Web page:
Implementing Associations With References and Repositories in Domain-Driven Design (DDD)
Domain-Driven Design places great emphasis on modeling the domain and representing the model in code and the ubiquitous language. A model is an abstraction of reality which preserves aspects interesting for solving a particular problem. Consider the stereotypical order model consisting of a sales order, line items and a customer. The problem is trivial - storing and managing order data and the aspects that are interesting to this problem are confined to a narrow perspective of the entirety of what an order and a customer is. The model of a sales order may contain an order number, a date, a shipping address and finally line item details such as price and quantity. Expressing every aspect of an order is of course prohibitive and defeats the utility of the model.
A primary method for implementing associations is with object references. For example, a customer class may reference an address class which allows calling code to traverse the relationship obtain a customer’s address. Another method for expressing relationships is with a repository. Repositories can express relationships by providing access to associated entities by means of a database search. Eric Evans states:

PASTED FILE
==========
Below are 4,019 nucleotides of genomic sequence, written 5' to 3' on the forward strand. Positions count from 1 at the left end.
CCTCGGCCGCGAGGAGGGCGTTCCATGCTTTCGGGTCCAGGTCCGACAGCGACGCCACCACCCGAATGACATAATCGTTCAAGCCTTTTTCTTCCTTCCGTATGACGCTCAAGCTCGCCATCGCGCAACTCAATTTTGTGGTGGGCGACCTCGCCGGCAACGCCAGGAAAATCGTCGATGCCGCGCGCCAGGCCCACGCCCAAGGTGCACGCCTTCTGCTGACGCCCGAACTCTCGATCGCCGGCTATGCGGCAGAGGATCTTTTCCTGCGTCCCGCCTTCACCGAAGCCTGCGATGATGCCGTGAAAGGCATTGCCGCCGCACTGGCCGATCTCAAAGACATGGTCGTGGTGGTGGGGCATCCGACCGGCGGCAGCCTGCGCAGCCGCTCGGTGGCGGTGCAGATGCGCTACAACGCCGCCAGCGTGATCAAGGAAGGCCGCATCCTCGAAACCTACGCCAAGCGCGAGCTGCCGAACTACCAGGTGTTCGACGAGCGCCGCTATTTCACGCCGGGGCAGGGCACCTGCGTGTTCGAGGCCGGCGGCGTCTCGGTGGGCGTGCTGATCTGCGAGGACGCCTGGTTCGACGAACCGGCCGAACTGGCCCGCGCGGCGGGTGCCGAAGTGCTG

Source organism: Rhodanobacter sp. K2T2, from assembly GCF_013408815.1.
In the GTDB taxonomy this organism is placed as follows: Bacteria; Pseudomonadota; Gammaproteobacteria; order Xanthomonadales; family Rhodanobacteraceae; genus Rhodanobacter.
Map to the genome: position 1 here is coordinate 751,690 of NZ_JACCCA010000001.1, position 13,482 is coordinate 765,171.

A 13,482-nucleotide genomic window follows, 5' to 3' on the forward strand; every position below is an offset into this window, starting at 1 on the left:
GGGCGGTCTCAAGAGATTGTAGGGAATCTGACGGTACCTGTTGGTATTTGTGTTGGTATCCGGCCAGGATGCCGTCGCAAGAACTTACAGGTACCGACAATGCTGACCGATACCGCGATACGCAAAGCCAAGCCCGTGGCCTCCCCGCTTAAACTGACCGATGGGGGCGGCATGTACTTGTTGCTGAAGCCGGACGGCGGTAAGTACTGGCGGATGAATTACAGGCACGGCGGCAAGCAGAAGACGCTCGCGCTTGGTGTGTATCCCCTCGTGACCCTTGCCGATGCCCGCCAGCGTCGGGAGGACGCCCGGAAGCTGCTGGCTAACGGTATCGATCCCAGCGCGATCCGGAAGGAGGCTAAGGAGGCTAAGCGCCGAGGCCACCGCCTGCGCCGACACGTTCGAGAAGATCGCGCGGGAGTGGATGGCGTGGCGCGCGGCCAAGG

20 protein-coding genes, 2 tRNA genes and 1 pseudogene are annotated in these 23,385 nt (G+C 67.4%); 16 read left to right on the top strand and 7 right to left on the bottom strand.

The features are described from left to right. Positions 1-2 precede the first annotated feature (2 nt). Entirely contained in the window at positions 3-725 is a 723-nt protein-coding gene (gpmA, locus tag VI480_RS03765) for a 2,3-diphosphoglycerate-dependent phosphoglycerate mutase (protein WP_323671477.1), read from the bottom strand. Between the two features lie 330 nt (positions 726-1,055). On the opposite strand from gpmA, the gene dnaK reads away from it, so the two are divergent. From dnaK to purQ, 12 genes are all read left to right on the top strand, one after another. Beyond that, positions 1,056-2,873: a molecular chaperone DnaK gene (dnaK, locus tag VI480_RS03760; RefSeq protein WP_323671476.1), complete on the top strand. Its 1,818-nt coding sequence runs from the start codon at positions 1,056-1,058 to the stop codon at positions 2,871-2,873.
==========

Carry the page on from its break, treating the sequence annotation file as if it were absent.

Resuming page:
Whether to provide a traversal or depend on a search becomes a design decision, trading off the decoupling of the search against the cohesiveness of the association. Should the Customer object hold a collection of all the Orders placed? Or should the Orders be found in the database, with a search on the Customer ID field? The right combination of search and association makes the design comprehensible.
Making the decision between employing a reference or a repository is an art of compromise. Furthermore, neither can serve as a substitute for the other in all cases and thus the developer is faced with managing two very different implementation approaches. The important thing to remember is that both methods share a common goal of reflecting the model. A simple way to make the determination is by asking whether a reference is required to support behavior. Often times a reference is used to implement a relationship in order to fulfill a display requirement alone. This can lead one onto a precarious path resulting in the entity becoming increasingly convoluted and intractable. Instead, a repository can be used to implement the association keeping the entity lean. Additionally, the read-model pattern presents a suitable alternative for fulfilling display requirements. The benefits of event sourcing in the context of DDD further promote the notion of keeping entities behavior centric.
Both references and repositories are pertinent implementations of associations in the model. References are inherently cohesive and are thus best suited for associations which are required for behavior or maintenance of integrity. Repositories are best suited for associations which can or must be decoupled from the entity. For example, a customer may be associated with a collection of orders. This collection may become arbitrarily large thus demanding filtering capabilities. Moreover, in a typical scenario, the only behavior in the customer class dependent on the collection of orders is the creating of new orders. The creation of new orders can be just as easily accommodated with a factory and a repository. Repositories can also be utilized instead of lazily loaded references because lazy loading can be problematic.